Pomeroy-Mason Bridge (OH 833)

The Pomeroy-Mason Bridge connects Pomeroy, Ohio to Mason, West Virginia over the Ohio River and carries OH 833. It was formerly designated US 33.

History

The original Pomeroy-Mason Bridge was constructed in 1928 and carried US 33. The two-lane bridge, which included a sidewalk, was of a Cantilever construction. In December 2003, the designation of the span was modified to OH 833 when the Pomeroy-Ravenswood segment of the relocated US 33 super-two freeway was completed between Pomeroy and Ravenswood, West Virginia.13

Replacement

On April 24, 2003, the first contract was let for a new $45.6 four-lane cable-stayed suspension bridge 8 to replace the aging span that carried 11,500 vehicles per day.1 2 10 12 Groundbreaking ceremonies were held on May 9, with an original completion date was set for August 31, 2006. Financing was derived from the state of Ohio, who paid for the entire project.

In July 2005, the Ohio approach was redesigned due to an unforeseen slip that cost $7 million to stabilize the bank, which included the construction of slip protection shafts.4 With the redesign, the slippage risk was reduced substantially. In November, a twenty-foot section of the West Virginia-side tower had to be removed after the concrete failed strength tests post-drying.2 3 The concrete, which was laid by Concrete Cutting and Breaking, Inc., stated that the concrete passed tests when it originated from the batch plant, but was not properly vibrated or was incorrectly poured. As a result, the opening date for the bridge was moved from mid-2007 to August 2007.6 Another delay was discovered in January 2006, when a form of shale was found embedded in the rock face above what was proposed as the Pomeroy approach to the bridge.5 The shale can cause problems because once exposed to moisture, it can deteriorate quickly and lead to slippage.

The first of 96 cables for the span were strung across the towers in April.6 7 The towers, completed at a height of 248.5 feet above the river and 168 feet above the bridge deck, were poured in 25 segments.7 11 The piers extend 90 feet below the surface of the Ohio River bed.11

In June, ODOT stated that the Pomeroy-Mason bridge project would cost approximately $54 million, but that figure had risen to $60 million by August.8 In addition, the expected completion date was moved to mid-2008. The higher costs and the push back on the completion date was the result of several compounding issues regarding the concrete issues on the West Virginia tower, shale found in the hillside above the Pomeroy approach and flooding delays.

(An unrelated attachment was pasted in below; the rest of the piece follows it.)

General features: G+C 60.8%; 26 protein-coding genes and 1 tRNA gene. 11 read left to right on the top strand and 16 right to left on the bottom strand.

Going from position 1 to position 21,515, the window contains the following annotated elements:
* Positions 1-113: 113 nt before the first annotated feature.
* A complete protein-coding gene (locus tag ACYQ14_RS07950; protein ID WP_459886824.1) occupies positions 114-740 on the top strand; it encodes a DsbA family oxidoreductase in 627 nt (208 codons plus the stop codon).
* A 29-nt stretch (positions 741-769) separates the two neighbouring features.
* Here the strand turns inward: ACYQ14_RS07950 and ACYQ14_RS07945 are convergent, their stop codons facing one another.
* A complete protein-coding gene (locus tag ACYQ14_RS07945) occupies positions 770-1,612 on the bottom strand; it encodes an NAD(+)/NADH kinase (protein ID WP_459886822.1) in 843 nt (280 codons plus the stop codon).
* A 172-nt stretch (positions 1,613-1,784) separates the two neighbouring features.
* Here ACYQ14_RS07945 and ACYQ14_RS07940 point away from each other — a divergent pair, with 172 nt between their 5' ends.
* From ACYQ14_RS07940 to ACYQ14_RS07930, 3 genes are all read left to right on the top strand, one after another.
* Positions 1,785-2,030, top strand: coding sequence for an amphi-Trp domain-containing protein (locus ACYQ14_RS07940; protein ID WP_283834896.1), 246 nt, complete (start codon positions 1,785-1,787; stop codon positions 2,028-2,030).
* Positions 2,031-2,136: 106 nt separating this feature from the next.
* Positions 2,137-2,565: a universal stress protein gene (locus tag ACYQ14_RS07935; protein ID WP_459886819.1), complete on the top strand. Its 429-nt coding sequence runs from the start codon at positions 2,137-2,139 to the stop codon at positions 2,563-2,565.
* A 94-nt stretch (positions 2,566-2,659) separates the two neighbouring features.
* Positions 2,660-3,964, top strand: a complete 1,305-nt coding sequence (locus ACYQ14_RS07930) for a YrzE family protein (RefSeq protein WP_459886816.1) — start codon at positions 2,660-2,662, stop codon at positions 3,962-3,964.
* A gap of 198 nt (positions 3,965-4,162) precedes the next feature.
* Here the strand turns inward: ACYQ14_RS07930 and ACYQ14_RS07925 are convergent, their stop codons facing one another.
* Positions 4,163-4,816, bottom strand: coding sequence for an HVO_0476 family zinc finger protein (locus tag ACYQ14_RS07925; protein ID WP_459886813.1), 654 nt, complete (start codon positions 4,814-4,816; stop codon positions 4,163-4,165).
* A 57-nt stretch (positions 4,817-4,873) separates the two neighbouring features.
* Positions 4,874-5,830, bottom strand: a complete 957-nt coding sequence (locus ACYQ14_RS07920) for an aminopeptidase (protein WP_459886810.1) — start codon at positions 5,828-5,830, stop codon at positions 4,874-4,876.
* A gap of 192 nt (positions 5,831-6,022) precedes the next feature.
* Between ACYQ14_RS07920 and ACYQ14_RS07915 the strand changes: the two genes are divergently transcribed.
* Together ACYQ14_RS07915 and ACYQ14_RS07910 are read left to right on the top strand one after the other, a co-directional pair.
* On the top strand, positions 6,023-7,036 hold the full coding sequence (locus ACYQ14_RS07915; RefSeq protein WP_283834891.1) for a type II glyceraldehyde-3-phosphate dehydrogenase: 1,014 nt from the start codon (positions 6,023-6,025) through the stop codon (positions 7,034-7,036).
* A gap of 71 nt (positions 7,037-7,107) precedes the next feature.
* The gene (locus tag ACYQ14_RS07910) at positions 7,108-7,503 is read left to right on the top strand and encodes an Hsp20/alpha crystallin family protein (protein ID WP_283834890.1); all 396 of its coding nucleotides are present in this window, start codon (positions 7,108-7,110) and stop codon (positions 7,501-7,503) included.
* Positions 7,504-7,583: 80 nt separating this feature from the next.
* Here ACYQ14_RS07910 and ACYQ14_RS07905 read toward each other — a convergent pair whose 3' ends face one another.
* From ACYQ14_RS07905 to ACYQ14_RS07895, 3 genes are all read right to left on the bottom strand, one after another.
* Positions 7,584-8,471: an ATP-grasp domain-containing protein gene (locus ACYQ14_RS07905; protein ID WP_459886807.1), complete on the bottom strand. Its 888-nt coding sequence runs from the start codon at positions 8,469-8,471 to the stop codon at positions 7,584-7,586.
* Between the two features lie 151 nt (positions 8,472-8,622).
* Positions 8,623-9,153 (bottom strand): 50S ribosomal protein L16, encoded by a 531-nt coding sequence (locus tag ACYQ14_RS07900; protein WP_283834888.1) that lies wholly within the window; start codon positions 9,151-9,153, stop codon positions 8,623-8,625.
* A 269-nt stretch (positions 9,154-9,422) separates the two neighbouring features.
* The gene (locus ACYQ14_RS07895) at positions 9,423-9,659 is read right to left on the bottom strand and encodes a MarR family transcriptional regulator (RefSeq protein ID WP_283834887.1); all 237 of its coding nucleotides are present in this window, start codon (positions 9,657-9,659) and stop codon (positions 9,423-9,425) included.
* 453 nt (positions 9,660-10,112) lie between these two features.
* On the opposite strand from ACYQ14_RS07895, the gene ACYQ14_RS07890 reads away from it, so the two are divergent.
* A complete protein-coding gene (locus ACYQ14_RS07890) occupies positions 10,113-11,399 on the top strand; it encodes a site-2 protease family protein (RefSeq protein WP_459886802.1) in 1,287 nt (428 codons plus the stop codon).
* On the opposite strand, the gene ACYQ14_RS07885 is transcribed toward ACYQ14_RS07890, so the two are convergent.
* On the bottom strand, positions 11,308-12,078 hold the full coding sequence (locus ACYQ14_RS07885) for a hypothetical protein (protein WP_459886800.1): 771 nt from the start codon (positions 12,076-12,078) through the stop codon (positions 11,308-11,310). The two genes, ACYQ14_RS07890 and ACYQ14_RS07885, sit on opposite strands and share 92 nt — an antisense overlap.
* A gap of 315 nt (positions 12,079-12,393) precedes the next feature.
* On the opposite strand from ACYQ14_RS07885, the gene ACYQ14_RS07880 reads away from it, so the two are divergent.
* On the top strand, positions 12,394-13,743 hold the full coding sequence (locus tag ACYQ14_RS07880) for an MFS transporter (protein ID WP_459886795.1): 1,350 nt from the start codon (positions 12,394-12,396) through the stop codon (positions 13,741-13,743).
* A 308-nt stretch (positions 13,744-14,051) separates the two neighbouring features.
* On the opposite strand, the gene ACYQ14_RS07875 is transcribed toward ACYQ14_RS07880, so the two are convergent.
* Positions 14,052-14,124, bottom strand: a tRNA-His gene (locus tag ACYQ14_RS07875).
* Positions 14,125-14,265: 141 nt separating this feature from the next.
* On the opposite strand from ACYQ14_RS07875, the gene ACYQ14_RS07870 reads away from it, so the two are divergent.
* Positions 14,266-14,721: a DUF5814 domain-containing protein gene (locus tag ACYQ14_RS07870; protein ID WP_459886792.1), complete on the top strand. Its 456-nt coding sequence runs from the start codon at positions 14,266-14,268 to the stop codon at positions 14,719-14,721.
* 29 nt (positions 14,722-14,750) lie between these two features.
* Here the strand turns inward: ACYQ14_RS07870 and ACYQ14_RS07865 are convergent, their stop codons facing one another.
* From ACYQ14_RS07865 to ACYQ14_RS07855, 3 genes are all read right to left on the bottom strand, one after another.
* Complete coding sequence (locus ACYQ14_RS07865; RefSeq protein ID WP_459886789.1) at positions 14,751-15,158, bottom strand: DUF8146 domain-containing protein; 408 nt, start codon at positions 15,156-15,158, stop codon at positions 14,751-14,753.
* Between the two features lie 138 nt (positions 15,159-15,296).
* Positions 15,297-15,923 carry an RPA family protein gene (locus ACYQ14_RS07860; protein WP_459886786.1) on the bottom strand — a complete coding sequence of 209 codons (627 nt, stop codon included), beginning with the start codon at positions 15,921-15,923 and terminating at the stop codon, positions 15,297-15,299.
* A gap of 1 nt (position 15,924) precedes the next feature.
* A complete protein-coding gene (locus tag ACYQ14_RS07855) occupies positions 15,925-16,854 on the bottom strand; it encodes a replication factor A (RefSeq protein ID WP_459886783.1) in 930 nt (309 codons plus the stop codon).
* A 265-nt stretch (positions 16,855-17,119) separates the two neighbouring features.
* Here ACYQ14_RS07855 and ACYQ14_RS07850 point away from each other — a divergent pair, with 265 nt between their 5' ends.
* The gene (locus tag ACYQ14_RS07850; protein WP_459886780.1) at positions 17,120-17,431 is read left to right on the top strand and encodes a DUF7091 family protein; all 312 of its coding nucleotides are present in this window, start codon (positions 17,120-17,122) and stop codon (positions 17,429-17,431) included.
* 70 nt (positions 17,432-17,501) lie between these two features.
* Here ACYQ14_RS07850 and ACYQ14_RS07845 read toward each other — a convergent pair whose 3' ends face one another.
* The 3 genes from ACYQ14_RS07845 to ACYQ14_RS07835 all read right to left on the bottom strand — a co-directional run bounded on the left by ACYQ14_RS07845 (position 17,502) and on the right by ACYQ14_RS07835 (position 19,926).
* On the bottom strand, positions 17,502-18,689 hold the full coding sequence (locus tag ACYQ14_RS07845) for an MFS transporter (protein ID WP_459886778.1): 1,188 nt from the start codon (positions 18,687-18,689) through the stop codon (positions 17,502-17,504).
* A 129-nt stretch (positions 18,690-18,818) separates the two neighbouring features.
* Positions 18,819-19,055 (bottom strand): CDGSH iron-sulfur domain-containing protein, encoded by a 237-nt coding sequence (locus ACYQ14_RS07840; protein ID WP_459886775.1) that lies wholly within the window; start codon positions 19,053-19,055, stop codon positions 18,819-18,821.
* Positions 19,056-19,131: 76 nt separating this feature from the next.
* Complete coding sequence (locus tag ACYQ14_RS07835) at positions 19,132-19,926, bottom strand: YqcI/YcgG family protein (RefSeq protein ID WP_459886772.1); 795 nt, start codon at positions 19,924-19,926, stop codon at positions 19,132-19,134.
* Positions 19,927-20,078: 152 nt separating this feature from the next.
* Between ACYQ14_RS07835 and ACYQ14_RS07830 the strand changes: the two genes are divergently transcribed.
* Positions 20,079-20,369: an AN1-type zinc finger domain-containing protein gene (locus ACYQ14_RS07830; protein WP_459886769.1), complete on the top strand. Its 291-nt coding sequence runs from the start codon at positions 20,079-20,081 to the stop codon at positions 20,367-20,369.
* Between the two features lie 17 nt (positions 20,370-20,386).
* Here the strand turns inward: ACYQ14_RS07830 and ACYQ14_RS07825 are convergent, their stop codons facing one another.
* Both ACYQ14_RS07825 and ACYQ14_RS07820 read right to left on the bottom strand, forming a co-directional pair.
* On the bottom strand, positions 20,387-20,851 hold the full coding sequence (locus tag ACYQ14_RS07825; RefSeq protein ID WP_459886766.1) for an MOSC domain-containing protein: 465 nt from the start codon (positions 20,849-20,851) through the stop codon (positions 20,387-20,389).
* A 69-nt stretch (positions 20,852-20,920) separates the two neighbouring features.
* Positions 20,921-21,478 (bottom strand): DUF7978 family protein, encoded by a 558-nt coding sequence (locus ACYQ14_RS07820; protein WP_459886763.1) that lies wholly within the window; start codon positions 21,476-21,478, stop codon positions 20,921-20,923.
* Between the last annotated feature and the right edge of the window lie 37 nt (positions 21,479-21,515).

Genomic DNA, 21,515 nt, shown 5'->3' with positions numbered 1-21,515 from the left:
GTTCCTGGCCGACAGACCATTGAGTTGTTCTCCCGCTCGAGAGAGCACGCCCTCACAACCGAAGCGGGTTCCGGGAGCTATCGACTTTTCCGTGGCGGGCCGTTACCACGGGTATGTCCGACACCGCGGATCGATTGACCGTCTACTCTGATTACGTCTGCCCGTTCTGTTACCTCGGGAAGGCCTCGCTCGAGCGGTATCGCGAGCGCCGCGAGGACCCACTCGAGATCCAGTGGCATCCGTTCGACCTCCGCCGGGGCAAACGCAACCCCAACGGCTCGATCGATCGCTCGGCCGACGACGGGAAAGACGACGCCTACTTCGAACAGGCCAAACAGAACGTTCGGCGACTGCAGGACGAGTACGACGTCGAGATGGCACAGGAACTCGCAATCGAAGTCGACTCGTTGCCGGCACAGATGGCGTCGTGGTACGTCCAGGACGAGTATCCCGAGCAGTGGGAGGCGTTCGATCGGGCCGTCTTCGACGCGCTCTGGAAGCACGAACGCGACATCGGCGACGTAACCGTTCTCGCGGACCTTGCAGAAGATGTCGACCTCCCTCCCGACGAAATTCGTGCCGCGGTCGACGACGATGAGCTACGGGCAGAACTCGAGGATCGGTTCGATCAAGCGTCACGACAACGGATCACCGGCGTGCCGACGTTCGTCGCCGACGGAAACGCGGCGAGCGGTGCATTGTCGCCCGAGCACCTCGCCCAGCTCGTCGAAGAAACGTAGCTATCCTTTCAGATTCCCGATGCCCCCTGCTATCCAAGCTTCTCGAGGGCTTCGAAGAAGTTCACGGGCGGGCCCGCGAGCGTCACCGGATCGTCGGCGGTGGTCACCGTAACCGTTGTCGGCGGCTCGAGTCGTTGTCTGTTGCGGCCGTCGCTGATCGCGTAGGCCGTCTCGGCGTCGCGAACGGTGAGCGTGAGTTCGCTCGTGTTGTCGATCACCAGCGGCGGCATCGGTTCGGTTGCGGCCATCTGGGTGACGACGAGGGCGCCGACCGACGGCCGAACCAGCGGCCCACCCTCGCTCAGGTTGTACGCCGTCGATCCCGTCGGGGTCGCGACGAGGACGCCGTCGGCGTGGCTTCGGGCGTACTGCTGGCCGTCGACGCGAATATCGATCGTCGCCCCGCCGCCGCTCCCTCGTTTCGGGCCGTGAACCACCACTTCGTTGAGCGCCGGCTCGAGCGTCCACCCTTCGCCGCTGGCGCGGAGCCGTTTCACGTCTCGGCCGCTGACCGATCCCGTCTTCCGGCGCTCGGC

Additional delays were forced five months later in November when ODOT made the decision to scrap an old form traveler design and replace it with a redesigned version.9 The form traveler is a portable framework used to support the newly poured concrete during construction between towers. The original form traveler that was to be used had been recently used on a bridge in Puerto Rico where work was temporarily halted when the form traveler failed.

By November 2008, most of the superstructure was completed,11 although the estimated price tag on the bridge had risen to $64.7 million. On December 30, the new Pomeroy-Mason Bridge opened to traffic at a cost of $65 million,12 and was named the “Medal of Honor Bridge” paying homage to distinguished military veterans.

On April 21, 2009, at 8:49 AM, the center span of the old Pomeroy-Mason Bridge was demolished by controlled explosives.14 Traffic on the Ohio River was halted for 24 hours while the steel superstructure was removed. The remainder of the span was removed by June, with a total cost of removal pegged at $1 million.

The new span features a width of 74.08 ft., with a total span length of 1,852.51 ft.11 It includes 120 miles of cable, 16 miles of longitudinal deck tendons and 6.9 million pounds of rebar. In comparison, the old cantilever had a 20 ft. bridge deck and a total span length of 1,847.75 ft.

  • Gallery
  • Statistics
  • Sources
  • Total Length (original): 1,847.75 feet
  • Total Length (replacement): 1,852.51 feet
  • Height (replacement): 248.5 feet above water; 168 feet above deck
  • Width (original): 20 feet
  • Width (replacement): 74.08 feet
  • Lanes (original): 2 with sidewalk
  • Lanes (replacement): 4 with sidewalk
  • Cost (replacement): $64.7 million
  1. “Work on Mason bridge shows progress.” Charleston Daily Mail, July 27, 2007. July 27, 2007 Article.
  2. Maloney, Tim. “Problem with concrete will delay new bridge.” Daily Sentinel (Pomeroy) 25 Nov. 2005. 4 May 2009.
  3. “Bridge replacement getting back on track.” Daily Sentinel (Pomeroy) 4 Dec. 2005. 4 May 2009.
  4. Sergent, Beth. “Clearing the way for the Pomeroy bridge approach.” Daily Sentinel (Pomeroy) 18 Dec. 2005. 4 May 2009.
  5. Sergent, Beth. “Latest snag for new Pomeroy-Mason Bridge construction.” Daily Sentinel (Pomeroy) 19 Jan. 2006. 4 May 2009.
  6. Maloney, Tim. “New bridge nearly ready for reach across river.” Daily Tribune (Gallipolis) 12 March 2006. 5 May 2009.
  7. Sergent, Beth. “W.Va. still trailing Ohio on new bridge construction.” Daily Sentinel (Pomeroy) 14 June 2006. 4 May 2009.
  8. Sergent, Beth. “New bridge cost now at $60 million.” Daily Sentinel (Pomeroy) 13 Aug. 2006. 4 May 2009.
  9. Sergent, Beth. “Reduced crew on new Pomeroy-Mason Bridge site.” Daily Sentinel (Pomeroy) 6 Dec. 2006. 4 May 2009.
  10. Hohmann, George. “Construction work of art: Bridge to open next year.” Daily Mail (Charleston) 16 May 2007. 6 May 2009.
  11. Sergent, Beth. “New bridge named ‘Medal of Honor Bridge’.” Daily Sentinel (Pomeroy) 12 Nov. 2008. 6 May 2009.
  12. Soto, Cynthia. “‘Bridge of Honor’ opens in Pomeroy.” Herald-Dispatch (Huntington) 30 Dec. 2008. 6 May 2009.
  13. “U.S. 33 ATHENS TO DARWIN RELOCATION COMPLETED.” Ohio Department of Transportation. N.p., 22 Oct.2004. Web. 6 Dec. 2011. Article.

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